China-based startup aims to monitor pollution

  • TECH
  • Wednesday, 03 Feb 2016

People wear protective masks near the Bund during a polluted day in Shanghai, China, January 19, 2016. Air pollution levels fell in most cities in China last year, environmental group Greenpeace said on Wednesday, but a humid and windless winter shrouded swaths of the country in choking smog, slowing improvement in the second half. Picture taken January 19, 2016. REUTERS/Aly Song TPX IMAGES OF THE DAY

BEIJING: A China-based startup firm launched a campaign to fund a project which would allow people to monitor air pollution locally, and to crowd-source data on the problem in many countries around the world., based in Beijing, has designed a personal pollution measuring device that can feed air quality data into a worldwide network, providing up-to-the-minute information on local conditions as well as three-day forecasts. 

The company launched a campaign Feb 1 on crowdfunding website to try to fund production of the device called the “Node”, which can track levels of CO2 and PM2.5, harmful microscopic particles that penetrate deep into the lungs. 

Users outside China can opt to send information from the device to the company, from which it can develop its pollution modelling and forecasting capabilities. 

But the feature will not be available for Chinese users, the website said, due to government regulations preventing individuals from sharing outdoor air quality information “publicly”. 

Air quality information is published on an hourly basis in many parts of China, but there are currently few options for people to monitor conditions in their home or workplace.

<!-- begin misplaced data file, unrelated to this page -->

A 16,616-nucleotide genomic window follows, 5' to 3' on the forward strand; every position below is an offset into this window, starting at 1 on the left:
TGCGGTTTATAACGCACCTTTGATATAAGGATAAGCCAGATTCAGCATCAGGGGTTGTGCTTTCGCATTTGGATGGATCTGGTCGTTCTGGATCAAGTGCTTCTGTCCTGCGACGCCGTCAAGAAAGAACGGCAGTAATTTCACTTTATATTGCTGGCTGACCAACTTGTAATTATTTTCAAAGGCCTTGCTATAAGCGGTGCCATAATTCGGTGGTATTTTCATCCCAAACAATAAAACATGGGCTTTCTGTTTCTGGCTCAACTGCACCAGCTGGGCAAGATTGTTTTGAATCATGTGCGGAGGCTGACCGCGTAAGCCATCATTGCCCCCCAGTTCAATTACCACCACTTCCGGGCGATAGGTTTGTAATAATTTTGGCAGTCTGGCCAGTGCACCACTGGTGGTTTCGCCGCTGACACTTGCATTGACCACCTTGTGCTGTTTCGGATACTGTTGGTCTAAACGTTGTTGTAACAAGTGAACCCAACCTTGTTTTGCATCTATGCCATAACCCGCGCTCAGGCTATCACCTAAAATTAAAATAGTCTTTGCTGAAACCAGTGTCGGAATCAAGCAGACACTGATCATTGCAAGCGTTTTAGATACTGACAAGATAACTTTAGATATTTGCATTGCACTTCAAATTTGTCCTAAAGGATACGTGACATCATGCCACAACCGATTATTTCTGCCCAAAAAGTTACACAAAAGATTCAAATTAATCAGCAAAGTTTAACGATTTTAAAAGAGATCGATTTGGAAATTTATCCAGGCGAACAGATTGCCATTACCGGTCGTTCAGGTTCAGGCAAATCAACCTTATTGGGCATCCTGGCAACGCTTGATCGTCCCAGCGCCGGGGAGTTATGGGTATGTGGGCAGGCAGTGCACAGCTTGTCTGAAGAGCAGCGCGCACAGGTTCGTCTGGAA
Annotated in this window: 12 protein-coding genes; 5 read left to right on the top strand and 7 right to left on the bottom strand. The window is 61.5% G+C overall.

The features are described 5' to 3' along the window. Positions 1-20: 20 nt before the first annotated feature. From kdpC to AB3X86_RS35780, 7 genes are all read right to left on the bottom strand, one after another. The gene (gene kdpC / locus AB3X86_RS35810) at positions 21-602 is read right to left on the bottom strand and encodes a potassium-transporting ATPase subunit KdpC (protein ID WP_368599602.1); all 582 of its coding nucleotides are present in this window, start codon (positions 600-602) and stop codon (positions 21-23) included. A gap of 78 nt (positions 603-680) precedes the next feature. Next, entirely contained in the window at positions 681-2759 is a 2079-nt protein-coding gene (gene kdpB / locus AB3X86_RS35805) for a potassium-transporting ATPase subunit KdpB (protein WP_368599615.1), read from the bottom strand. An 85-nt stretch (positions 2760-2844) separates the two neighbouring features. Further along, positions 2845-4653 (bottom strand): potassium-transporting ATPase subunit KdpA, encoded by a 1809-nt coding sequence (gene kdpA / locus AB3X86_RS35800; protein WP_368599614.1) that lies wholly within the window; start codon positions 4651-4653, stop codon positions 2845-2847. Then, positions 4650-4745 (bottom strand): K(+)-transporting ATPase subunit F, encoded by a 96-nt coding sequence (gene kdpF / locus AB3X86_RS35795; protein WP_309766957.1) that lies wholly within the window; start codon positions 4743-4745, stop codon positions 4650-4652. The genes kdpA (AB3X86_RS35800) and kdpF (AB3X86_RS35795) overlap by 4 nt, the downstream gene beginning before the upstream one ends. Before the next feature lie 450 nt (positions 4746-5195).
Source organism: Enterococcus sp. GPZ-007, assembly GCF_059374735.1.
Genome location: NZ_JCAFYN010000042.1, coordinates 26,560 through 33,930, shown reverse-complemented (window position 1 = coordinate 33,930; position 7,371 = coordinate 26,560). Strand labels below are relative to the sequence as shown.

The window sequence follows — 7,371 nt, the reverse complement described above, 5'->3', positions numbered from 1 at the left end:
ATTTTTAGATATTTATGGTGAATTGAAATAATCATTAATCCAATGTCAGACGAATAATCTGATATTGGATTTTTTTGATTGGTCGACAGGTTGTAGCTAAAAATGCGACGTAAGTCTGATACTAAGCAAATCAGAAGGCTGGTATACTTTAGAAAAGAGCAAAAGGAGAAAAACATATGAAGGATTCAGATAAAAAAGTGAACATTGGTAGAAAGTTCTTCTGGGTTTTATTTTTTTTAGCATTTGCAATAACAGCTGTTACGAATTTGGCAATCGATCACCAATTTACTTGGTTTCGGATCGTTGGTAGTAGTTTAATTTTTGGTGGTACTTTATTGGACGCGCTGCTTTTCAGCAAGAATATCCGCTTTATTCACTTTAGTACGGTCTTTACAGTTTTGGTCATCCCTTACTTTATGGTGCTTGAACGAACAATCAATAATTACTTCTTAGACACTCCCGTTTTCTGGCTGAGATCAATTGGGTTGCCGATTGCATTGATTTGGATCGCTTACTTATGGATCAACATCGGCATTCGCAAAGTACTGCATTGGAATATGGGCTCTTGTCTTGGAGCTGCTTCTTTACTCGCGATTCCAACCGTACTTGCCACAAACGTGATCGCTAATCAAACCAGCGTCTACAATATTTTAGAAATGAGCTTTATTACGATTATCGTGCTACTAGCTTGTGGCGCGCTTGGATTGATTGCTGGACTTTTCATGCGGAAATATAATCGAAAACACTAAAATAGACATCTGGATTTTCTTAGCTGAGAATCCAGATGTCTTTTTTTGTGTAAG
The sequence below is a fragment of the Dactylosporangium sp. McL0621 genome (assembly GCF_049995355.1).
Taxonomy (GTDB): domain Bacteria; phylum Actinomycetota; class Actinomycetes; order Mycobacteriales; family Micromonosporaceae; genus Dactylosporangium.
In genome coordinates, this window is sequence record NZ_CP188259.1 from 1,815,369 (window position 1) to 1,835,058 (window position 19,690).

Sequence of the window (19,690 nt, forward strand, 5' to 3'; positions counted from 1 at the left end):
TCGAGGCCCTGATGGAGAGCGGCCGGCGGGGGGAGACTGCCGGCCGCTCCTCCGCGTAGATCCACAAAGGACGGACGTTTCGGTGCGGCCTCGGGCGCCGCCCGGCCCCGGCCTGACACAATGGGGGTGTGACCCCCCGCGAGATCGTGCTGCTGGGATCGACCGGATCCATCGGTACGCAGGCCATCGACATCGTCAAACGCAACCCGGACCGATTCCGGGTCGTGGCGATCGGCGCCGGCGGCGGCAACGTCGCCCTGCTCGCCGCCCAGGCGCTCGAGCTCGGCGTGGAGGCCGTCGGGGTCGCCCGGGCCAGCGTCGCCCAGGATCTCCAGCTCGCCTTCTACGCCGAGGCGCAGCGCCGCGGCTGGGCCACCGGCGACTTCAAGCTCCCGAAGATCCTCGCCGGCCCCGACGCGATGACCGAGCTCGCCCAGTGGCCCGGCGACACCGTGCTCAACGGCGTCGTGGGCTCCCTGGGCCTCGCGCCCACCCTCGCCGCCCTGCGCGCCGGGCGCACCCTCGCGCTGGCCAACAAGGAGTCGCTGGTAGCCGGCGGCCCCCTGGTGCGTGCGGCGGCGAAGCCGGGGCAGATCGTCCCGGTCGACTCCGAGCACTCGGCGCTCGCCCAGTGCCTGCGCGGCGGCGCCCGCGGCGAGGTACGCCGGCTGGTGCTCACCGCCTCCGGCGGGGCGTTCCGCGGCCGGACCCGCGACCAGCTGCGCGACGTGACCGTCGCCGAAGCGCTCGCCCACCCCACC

Although the company is based in China, its devices will be available for sale around the world. 

The company describes itself as a “social enterprise”. Its goal is not profit but to let people “help protect themselves and thrive in a polluted environment”, said company co-founder Yann Boquillod. 

Air pollution is a pressing concern for people in many countries, particularly in the developing world, where air quality controls are often incomplete or ineffective. 

In parts of India and China, for example, PM2.5 is regularly well over the World Health Organisation’s recommended maximum average exposure of 25 micrograms per cubic metre in a 24-hour period. 

In December Beijing experienced several waves of pollution that left the city choking on smog that clocked in at levels well over 300 and drove a shopping frenzy for air purifiers and masks. 

The crowdfunding campaign was “going well”, Boquillod said, and had already achieved 33% of its goal of US$10,000 (RM42,030) by the evening of Feb 1. — AFP

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